Inside Higher Ed recently published an article (here) that described a study examining the outcome of a one-hour group for first generation college students. In the study, students who attended a discussion/workshop where panelists discussed their own personal adjustment to college and how panelists found resources were much more likely to have higher GPA and utilize resources on campus than a control group. While this seems initially promising, there are some issues with the study. First, the study took place at a private institution. Would the results hold up at a public or larger university? Also, the workshop was optional, so students who were attending it may have been more motivated and therefore more likely to seek out resources or help where needed. We also don’t know what incentives were in place for people to attend the workshop. Finally, we don’t know what the difficulty level of the classes taken were between groups, meaning one group may have simply had simpler classes to take. Despite these issues, I think the authors are suggesting something very promising.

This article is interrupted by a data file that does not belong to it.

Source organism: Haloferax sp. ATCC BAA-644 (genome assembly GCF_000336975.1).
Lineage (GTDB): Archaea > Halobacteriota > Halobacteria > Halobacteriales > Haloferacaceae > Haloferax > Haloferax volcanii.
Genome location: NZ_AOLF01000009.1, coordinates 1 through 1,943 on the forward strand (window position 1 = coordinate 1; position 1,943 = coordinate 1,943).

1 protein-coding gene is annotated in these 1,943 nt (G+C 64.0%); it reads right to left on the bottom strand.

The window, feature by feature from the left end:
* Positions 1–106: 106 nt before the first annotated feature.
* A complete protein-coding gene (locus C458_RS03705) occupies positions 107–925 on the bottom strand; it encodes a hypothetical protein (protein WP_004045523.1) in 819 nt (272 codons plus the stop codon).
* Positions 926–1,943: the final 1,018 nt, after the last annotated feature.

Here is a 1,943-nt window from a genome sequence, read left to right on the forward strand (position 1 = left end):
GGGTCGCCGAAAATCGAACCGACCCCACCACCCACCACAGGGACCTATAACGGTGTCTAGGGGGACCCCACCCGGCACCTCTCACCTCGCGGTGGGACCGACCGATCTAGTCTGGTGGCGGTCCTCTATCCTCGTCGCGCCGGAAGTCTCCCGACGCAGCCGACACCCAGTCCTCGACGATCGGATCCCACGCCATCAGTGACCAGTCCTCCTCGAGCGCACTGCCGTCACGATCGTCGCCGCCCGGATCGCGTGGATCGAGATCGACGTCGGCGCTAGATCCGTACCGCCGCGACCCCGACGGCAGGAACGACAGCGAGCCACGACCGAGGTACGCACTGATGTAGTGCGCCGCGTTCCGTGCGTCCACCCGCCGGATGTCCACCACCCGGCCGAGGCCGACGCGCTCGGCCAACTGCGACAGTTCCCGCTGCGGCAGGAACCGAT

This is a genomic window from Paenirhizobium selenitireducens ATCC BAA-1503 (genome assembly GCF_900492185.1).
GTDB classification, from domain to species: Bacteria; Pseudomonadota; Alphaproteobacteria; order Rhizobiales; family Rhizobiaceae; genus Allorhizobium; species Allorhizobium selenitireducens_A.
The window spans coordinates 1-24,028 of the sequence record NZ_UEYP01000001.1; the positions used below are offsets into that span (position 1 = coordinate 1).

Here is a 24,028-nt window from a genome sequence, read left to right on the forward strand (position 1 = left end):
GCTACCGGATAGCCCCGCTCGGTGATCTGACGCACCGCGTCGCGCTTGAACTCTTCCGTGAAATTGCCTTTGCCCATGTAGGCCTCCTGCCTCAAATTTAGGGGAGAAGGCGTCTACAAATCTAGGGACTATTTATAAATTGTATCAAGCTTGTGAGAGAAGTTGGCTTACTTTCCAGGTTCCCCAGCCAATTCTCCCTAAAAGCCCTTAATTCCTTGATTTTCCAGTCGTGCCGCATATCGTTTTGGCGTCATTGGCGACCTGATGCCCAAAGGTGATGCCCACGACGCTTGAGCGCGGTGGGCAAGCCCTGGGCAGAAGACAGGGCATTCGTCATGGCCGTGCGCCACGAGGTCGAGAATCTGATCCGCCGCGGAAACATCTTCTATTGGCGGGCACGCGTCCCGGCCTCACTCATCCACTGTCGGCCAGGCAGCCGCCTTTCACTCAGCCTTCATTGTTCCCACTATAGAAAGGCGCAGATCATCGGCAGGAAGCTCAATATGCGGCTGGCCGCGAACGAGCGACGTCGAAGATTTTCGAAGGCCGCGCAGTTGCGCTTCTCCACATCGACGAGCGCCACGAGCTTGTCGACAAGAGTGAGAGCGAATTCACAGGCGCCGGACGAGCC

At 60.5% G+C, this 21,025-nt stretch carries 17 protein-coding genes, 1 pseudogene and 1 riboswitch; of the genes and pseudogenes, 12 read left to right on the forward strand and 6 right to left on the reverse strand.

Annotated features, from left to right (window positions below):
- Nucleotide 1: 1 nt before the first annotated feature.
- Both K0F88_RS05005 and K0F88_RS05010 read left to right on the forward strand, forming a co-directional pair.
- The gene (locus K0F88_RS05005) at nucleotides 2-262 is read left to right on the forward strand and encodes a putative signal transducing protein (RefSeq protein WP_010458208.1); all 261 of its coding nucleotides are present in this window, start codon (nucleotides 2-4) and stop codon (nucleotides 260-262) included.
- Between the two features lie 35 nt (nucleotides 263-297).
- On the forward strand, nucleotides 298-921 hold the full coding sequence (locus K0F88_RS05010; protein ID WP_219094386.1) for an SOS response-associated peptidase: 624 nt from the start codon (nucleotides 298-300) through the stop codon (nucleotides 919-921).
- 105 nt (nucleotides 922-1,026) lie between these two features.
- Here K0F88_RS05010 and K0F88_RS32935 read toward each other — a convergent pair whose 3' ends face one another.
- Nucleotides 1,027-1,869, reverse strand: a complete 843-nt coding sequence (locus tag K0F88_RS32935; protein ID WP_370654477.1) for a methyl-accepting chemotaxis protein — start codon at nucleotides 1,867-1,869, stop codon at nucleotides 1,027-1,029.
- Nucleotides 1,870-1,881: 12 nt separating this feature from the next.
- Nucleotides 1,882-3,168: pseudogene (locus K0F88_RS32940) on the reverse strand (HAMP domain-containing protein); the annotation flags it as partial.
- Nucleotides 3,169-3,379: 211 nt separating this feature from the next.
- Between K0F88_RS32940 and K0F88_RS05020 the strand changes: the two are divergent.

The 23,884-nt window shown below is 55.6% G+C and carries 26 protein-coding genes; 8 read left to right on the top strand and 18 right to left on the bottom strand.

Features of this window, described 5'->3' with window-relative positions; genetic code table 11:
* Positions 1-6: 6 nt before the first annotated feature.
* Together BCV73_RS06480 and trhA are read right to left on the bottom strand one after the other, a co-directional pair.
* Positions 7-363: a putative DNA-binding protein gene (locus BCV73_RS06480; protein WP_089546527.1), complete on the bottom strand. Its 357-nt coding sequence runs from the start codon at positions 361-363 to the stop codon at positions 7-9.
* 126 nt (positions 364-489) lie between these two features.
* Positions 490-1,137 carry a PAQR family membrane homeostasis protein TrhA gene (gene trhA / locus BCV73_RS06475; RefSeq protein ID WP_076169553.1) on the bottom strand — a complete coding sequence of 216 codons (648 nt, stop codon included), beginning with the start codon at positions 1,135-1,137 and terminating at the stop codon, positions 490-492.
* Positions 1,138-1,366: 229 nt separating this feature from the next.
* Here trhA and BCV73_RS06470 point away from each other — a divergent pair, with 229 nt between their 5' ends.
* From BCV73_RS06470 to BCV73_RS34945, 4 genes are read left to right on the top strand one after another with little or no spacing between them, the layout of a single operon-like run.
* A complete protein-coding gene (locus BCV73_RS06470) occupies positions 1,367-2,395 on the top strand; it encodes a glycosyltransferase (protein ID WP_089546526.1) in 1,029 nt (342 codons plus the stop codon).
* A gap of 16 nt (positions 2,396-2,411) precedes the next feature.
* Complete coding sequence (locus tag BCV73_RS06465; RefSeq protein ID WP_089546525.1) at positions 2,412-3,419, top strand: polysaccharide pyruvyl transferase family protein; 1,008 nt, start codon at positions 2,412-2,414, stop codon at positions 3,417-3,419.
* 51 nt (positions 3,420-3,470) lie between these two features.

I think the idea of a panel is an excellent idea, but I wonder why it is a) optional, b) geared toward only first-generation and c) only during the first year. I am a firm believer in personal responsibility. That students need to seek out their own help and resources during their college years. They need to take advantage of office hours, trainings, career advice, etc. I realize, however, that students often do not have the skills necessary to seek out these services. They might not know even where to start, making a workshop or class important for students to attend. It would be great for a more “practical” class to be taught throughout college that is basically an outline of topics students are likely to encounter per year and how to seek out that aid. Student blogger laven also wrote about another potential first year seminar here. It isn’t meant to be hand-holding, just a more structured way for students of all years to know what is out there and how to get it. Ideal? Of course. Realistic? …….